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Sonita Alleyne: new master of Jesus College



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A media executive and former BBC trustee is to become the first black person to lead an Oxbridge college after being elected master of Jesus College, Cambridge.

Sonita Alleyne OBE took up the post last week – the first woman to hold the role in the college’s 500-year history. And although she is proud to have broken through both of those glass ceilings, Ms Alleyne explains that was not the major attraction for her to the role.

Jesus College new master Sonita Alleyne, Jesus College, University of Cambridge. Picture: Keith Heppell
Jesus College new master Sonita Alleyne, Jesus College, University of Cambridge. Picture: Keith Heppell

“I didn’t go for this role thinking ‘Oh great, I’m going to break through glass ceilings’,” she told the Cambridge Independent. “I went for the role because I really enjoyed my time at Cambridge and it had laid a really brilliant foundation for my life. The confidence I got coming here, the contacts I made and the friends I made and the openness to different conversations were really important to me.”

In fact, when she was first approached to apply for the job, she was not completely convinced at first. “I will be honest, I was 60 per cent interested. So I went along and thought about why I wanted to do the role and it was basically the call to care about people that stood out, that’s really important to me.

“I like caring and mentoring. I like the idea of it being a 10-year post and the ability every year to say how is it better, not just for me but for undergraduates, graduates, staff, fellows... everyone.

“It’s very odd to be 100 per cent interested in something immediately – then you would just be going for the title, you wouldn’t be going and finding out who you are going to be working with. I did a lot of research and talked to a lot of people. I looked at student newspapers and blogs, because that is ultimately who you are serving, and I spoke to other heads of house. I started meeting people and that’s when my interest moved from 60 per cent to ‘Yes, this is a full lean in’. And I knew it was a place where I could bring my family and contemplate spending 10 years.”

Jesus College new master Sonita Alleyne, Jesus College, University of Cambridge. Picture: Keith Heppell. (19254201)
Jesus College new master Sonita Alleyne, Jesus College, University of Cambridge. Picture: Keith Heppell. (19254201)

Ms Alleyne read philosophy at Ftizwilliam College as an undergraduate and was happy at the prospect of returning to the city, but the place itself is not what pulled her back. Instead, she explained: “Cambridge is a beautiful city, whether you are working in the colleges or not, it is full of beautiful architecture, but ultimately you get used to that and you make decisions based on the people you are going to be working with. That’s what I liked about Jesus College. It’s really unique having that community. That’s what we strive for a lot in large firms – we want that idea of community and working together.”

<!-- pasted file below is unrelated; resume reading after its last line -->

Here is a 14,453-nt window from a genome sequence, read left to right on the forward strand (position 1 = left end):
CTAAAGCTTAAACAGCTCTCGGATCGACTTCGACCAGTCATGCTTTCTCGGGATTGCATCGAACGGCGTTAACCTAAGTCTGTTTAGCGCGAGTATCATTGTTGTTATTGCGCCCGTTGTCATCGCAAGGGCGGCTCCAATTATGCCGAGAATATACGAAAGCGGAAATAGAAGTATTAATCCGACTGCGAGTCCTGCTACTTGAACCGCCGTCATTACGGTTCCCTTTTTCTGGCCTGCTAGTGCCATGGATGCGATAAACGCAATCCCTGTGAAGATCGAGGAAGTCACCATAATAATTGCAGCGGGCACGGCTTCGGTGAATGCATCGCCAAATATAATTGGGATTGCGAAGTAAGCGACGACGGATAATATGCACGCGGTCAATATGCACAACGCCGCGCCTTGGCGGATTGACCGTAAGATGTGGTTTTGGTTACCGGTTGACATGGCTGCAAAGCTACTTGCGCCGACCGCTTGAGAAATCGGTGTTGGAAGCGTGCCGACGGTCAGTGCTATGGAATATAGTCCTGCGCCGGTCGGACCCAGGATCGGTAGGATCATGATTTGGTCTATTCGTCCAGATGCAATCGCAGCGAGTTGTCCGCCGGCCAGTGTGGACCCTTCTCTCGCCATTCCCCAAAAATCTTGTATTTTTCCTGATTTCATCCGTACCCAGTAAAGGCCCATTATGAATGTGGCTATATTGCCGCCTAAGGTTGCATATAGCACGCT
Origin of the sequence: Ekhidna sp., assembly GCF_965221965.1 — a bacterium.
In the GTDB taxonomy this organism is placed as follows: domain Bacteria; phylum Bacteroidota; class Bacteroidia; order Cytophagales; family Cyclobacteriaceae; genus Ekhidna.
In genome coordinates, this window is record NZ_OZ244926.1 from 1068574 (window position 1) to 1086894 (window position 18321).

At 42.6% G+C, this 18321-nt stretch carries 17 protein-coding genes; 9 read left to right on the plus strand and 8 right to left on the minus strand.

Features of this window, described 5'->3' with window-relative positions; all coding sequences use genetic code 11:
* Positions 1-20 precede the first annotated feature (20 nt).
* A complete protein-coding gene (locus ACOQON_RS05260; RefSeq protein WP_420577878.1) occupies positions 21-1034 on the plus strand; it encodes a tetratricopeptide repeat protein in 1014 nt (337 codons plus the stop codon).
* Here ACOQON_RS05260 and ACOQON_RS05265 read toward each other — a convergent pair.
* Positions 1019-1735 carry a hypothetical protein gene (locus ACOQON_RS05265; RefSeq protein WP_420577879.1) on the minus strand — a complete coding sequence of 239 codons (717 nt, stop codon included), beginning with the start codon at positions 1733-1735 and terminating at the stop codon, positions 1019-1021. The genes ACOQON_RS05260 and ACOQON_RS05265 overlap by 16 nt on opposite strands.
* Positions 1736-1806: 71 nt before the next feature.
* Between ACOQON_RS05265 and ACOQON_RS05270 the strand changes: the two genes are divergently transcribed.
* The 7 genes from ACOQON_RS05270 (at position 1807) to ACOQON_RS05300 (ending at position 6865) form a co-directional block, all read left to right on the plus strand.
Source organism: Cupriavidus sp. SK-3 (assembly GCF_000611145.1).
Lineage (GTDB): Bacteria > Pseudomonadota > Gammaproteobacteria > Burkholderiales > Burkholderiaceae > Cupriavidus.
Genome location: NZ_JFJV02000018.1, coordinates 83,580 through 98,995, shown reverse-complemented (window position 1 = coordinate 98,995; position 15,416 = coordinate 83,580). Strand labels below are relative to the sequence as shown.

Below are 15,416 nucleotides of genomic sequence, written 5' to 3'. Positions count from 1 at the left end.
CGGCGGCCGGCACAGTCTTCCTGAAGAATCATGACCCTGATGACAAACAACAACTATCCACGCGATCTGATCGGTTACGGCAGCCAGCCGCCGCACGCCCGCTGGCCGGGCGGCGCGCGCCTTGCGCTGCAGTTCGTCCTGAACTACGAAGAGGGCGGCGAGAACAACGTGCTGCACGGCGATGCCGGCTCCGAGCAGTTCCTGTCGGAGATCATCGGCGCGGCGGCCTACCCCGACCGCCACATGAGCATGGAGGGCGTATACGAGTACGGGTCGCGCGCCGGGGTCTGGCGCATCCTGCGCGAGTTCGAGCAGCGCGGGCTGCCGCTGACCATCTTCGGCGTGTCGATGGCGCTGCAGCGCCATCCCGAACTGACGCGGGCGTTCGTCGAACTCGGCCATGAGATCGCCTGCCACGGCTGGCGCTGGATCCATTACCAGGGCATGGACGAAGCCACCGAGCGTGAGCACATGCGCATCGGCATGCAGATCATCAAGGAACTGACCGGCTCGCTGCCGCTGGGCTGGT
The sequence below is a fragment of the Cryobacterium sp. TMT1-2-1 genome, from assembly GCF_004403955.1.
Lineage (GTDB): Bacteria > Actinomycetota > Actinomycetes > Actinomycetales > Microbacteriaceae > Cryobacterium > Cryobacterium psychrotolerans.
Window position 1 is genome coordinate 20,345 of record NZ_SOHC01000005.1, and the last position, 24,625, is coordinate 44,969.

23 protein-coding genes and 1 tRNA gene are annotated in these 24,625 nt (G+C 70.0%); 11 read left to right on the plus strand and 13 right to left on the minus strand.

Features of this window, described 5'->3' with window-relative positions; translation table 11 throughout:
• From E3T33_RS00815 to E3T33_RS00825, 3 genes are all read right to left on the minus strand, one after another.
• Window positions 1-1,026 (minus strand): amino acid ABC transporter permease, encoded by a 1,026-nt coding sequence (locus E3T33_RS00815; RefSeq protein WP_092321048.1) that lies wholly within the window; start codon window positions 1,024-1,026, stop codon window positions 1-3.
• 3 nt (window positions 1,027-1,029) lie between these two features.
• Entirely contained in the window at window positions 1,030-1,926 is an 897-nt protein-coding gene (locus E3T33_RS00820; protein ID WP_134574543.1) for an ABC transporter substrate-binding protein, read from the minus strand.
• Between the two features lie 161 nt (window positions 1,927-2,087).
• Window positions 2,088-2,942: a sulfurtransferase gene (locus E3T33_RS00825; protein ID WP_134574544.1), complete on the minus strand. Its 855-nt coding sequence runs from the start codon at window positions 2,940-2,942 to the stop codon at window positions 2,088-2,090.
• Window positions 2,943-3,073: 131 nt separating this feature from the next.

The businesswoman, who is chairwoman of the British Board of Film Classification’s management council, started her career at Jazz FM and then became a co-founder of the production company, Somethin’ Else.

“I’m very interested in careers and agency, maybe that’s my entrepreneurial background. Making sure students have very well-rounded education so that they obviously have academic excellence, but also agency and the ability to go forth in life to make a difference.”

Jesus College new master Sonita Alleyne, Jesus College, University of Cambridge. Picture: Keith Heppell.
Jesus College new master Sonita Alleyne, Jesus College, University of Cambridge. Picture: Keith Heppell.

She has plans to help improve diversity and inclusion at the university but says the college is already working in that direction. “The narrative around it is definitely changing,” she says, citing 74 per cent of the new cohort are from state school, 25 per cent of students are from underrepresented areas, and 20 per cent are BAME.

Ms Alleyne attended her first major college event as master at the weekend, a celebration of 40 years of women being allowed to study at the college.

She said: “It’s important to mark these anniversaries, to acknowledge how far we’ve come in widening access to the college and university, and to spur on our work to encourage applications from anyone from any background who has the potential to thrive here.”

“I experienced my first glass ceiling when I was at school,” she says. “I remember being in the classroom when I was quite young and the teacher asking me not to read so well, not to answer questions so much, because boys weren’t reading as fast. I couldn’t comprehend it. It felt like a real boys versus girls unfairness.

“There was this angry little girl going ‘“hat’s going on here?’ She has mellowed over time but throughout my career I will push against glass doors and tear down glass ceilings.”

However, Ms Alleyne is planning to get to know the college before attempting to make any changes.

“I think a bad entrance to a new organisation would be to come in and not spend quite a long time finding out what the organisation is about, listening to people and also realising that the best ideas are probably already in the organisation anyway, and my role as master is making sure those good ideas come out, rise to the top and get acted on.”



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